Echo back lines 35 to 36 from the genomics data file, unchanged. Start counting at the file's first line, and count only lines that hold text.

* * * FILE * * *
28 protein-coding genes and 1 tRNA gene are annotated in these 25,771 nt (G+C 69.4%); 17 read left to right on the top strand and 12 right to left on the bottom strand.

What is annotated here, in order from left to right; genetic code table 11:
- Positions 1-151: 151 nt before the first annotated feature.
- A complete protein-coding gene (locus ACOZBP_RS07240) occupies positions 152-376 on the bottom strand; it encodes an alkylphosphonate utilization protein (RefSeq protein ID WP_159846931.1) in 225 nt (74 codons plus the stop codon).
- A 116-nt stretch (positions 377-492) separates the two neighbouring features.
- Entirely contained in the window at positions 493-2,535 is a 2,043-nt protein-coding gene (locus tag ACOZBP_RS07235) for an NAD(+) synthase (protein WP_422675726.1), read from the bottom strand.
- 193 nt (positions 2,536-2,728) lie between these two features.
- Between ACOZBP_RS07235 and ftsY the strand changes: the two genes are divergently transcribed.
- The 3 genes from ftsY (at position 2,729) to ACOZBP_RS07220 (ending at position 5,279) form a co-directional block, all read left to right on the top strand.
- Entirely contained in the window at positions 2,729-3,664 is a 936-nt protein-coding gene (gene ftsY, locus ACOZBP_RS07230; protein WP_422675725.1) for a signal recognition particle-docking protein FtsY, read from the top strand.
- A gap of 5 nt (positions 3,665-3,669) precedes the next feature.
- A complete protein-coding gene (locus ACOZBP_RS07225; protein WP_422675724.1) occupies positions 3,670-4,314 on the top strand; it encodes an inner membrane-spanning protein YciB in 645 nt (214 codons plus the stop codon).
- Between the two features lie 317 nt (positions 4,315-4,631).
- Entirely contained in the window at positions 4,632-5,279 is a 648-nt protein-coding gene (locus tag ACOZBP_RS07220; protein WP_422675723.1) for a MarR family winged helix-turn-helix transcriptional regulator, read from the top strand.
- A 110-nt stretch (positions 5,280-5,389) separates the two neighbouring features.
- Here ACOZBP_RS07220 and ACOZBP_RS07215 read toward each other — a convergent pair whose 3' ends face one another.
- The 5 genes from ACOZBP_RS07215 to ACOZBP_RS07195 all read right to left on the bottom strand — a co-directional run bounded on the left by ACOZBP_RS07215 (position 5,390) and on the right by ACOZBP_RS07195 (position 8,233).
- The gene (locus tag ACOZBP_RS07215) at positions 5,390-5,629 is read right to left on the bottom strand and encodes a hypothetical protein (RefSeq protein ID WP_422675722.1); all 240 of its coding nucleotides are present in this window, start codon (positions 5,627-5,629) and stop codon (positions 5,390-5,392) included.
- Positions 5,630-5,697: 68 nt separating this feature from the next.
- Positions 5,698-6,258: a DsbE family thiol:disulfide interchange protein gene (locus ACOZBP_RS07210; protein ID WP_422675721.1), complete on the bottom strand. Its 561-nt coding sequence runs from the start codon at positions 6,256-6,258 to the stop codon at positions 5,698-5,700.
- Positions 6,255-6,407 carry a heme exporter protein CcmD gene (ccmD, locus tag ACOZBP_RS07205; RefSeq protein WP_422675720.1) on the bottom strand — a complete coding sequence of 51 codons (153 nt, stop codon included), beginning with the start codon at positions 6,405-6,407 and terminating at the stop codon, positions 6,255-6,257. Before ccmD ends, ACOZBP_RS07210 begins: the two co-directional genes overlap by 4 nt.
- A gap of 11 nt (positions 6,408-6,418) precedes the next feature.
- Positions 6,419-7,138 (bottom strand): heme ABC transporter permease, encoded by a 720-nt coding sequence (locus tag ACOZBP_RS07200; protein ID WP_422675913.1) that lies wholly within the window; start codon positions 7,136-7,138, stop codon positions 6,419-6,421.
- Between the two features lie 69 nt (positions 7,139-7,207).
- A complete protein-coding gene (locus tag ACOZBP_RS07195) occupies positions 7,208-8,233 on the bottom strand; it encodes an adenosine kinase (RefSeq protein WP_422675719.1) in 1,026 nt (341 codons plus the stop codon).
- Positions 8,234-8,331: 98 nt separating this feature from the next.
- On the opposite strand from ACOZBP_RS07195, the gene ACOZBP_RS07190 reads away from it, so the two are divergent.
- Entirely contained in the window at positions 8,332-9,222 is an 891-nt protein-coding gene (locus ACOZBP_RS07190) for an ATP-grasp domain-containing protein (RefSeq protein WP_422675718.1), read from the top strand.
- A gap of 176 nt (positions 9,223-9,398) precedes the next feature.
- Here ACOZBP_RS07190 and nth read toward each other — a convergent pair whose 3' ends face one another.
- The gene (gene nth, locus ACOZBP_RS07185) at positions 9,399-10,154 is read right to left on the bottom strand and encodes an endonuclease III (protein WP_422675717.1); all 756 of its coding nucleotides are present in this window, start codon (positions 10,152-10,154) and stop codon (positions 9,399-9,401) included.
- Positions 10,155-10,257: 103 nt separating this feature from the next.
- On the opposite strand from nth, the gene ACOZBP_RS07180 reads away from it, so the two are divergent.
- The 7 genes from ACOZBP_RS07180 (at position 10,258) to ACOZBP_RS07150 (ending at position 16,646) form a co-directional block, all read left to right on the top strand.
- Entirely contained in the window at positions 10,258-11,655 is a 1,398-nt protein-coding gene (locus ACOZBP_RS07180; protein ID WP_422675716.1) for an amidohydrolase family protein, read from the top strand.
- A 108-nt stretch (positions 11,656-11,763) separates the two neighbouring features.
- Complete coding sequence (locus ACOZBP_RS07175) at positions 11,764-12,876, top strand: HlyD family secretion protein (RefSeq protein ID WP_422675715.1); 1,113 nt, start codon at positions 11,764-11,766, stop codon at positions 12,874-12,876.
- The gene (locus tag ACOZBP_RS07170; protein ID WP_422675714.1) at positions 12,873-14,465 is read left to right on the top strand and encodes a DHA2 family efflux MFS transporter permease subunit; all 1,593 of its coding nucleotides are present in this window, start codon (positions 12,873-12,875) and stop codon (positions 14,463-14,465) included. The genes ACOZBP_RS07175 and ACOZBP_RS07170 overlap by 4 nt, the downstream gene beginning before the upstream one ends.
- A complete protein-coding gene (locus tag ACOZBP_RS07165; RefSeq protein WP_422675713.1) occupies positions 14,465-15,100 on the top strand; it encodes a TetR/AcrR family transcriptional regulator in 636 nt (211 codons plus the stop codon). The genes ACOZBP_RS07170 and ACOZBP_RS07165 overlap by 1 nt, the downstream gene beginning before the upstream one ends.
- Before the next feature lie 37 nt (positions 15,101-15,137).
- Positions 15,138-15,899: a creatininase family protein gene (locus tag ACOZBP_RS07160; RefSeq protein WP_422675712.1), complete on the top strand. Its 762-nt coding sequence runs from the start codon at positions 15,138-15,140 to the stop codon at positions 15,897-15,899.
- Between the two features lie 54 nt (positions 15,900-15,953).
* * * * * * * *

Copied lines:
- Entirely contained in the window at positions 10,258-11,655 is a 1,398-nt protein-coding gene (locus ACOZBP_RS07180; protein ID WP_422675716.1) for an amidohydrolase family protein, read from the top strand.
- A 108-nt stretch (positions 11,656-11,763) separates the two neighbouring features.